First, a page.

Book poses question, ‘What would world be like without apes?’
Planet without apes by Craig B. Stanford (262 pages, $25.95)
Just over 100 years from now, it is possible that nearly all of the world’s great apes will have vanished. The forest habitats of gorillas, chimpanzees, bonobos and orangutans are rapidly disappearing, often being turned into farmland. Disease, poaching and other challenges further imperil our closest genetic cousins and have pushed them to the brink of extinction.
In Planet Without Apes, primatologist Craig Stanford examines the threats to apes’ survival and explores possible approaches to reversing or at least neutralizing those pressures. He reveals a complex web of cultural, social, economic and biological issues that explain why this problem is so exceedingly difficult to solve.
The book’s most illuminating section focuses on ecotourism. In this practice, a country that is home to a large population of apes protects the animals and their environment as tourist attractions. Visitors shell out hundreds of dollars to view the animals, usually gorillas, in their natural habitats. Gorilla tourism has become a leading source of revenue for countries such as Uganda and Rwanda.
Conservationists and scientists have mixed reactions. On one hand, it creates rich economic incentives for impoverished African and Asian nations to crack down on poaching and to stop razing the animals’ forest homes. But when apes are regularly visited by humans, they are more vulnerable to our diseases, which can devastate entire animal communities. For example, pneumonia spread through a population of gorillas in an ecotourism-friendly area of East Africa in 1990, and two of the animals died. Other evidence suggests that diseases such as polio and scabies have passed from humans to animals in places where they have frequent contact.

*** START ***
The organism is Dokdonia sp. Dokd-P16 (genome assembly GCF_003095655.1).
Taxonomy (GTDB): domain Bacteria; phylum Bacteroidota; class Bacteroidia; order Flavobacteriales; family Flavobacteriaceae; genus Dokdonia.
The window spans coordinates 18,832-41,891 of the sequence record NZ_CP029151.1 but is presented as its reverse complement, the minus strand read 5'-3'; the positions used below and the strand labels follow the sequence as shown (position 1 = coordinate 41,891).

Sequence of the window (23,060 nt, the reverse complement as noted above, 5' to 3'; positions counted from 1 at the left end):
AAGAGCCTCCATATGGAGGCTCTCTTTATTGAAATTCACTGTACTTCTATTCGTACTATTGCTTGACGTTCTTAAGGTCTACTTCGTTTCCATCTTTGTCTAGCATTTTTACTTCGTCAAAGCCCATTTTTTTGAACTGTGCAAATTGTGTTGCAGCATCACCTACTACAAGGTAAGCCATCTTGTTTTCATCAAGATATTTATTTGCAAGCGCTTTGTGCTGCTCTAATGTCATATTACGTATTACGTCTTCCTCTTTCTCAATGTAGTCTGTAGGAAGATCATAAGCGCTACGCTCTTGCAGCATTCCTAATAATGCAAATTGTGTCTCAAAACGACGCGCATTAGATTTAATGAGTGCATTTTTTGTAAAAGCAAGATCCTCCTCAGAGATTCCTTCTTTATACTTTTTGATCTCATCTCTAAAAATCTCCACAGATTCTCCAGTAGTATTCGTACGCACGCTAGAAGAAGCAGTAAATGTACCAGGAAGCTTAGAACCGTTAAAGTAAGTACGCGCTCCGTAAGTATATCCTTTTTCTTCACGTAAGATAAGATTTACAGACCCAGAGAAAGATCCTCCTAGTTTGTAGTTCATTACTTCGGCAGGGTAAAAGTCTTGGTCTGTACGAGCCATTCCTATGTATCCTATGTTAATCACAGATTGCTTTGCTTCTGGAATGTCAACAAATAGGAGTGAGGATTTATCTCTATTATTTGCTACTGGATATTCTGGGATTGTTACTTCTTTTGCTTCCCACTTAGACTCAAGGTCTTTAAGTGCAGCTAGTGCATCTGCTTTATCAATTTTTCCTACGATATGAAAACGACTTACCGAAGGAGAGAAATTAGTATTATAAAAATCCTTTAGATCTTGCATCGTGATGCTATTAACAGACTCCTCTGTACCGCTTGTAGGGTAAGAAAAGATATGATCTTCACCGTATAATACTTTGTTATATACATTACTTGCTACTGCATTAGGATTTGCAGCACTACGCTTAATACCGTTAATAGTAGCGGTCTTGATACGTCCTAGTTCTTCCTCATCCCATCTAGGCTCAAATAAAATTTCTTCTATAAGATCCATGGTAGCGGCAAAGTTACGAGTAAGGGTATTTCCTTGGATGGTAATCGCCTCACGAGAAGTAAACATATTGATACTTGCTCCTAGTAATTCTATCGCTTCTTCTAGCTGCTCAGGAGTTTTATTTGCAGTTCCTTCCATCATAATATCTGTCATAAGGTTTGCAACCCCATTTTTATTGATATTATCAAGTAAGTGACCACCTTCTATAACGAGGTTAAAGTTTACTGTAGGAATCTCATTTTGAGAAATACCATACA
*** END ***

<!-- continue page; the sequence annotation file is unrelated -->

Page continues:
While Stanford clearly defines the nature and scope of these thorny issues, he is weaker in making his broader point: that we should care deeply about these species’ survival. He makes the case that our treatment of apes has amounted to “genocide.” He also argues that the line between human and ape is so blurry that we may one day regret our treatment of these animals in the same way that we are ashamed of how we once treated disenfranchised groups of people.
“Allowing (apes) to die would be like allowing our extended family to die,” Stanford writes. His essential point is that they are close kin to human, and their similarities to us should be an obvious cue that we must work for their survival. But that argument would be more persuasive if it addressed some broader questions. Why should we draw the line at protecting apes and not other primates? Does protecting the world’s ape population advance the broader conservation movement in some distinct, inimitable way? Are there special benefits to ecosystems or economies that have large populations of apes? The exploration of these and other tough questions might have lent nuance and richness to Stanford’s case.